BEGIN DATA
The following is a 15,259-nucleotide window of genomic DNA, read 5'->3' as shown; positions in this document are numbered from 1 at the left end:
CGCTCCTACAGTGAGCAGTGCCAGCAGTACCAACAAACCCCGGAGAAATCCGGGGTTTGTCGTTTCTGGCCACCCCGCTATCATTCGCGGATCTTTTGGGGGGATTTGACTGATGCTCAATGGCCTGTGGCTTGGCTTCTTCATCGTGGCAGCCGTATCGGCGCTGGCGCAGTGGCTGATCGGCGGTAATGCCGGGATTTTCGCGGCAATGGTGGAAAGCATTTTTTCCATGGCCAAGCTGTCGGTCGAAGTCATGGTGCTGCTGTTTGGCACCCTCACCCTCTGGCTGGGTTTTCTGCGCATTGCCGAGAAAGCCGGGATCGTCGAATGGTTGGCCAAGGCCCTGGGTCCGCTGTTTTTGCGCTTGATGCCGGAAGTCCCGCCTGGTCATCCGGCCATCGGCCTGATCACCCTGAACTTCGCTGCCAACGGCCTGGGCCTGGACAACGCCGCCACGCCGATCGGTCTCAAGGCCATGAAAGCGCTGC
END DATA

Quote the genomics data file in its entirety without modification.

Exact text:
The following is a 15,259-nucleotide window of genomic DNA, read 5'->3' as shown; positions in this document are numbered from 1 at the left end:
CGCTCCTACAGTGAGCAGTGCCAGCAGTACCAACAAACCCCGGAGAAATCCGGGGTTTGTCGTTTCTGGCCACCCCGCTATCATTCGCGGATCTTTTGGGGGGATTTGACTGATGCTCAATGGCCTGTGGCTTGGCTTCTTCATCGTGGCAGCCGTATCGGCGCTGGCGCAGTGGCTGATCGGCGGTAATGCCGGGATTTTCGCGGCAATGGTGGAAAGCATTTTTTCCATGGCCAAGCTGTCGGTCGAAGTCATGGTGCTGCTGTTTGGCACCCTCACCCTCTGGCTGGGTTTTCTGCGCATTGCCGAGAAAGCCGGGATCGTCGAATGGTTGGCCAAGGCCCTGGGTCCGCTGTTTTTGCGCTTGATGCCGGAAGTCCCGCCTGGTCATCCGGCCATCGGCCTGATCACCCTGAACTTCGCTGCCAACGGCCTGGGCCTGGACAACGCCGCCACGCCGATCGGTCTCAAGGCCATGAAAGCGCTGC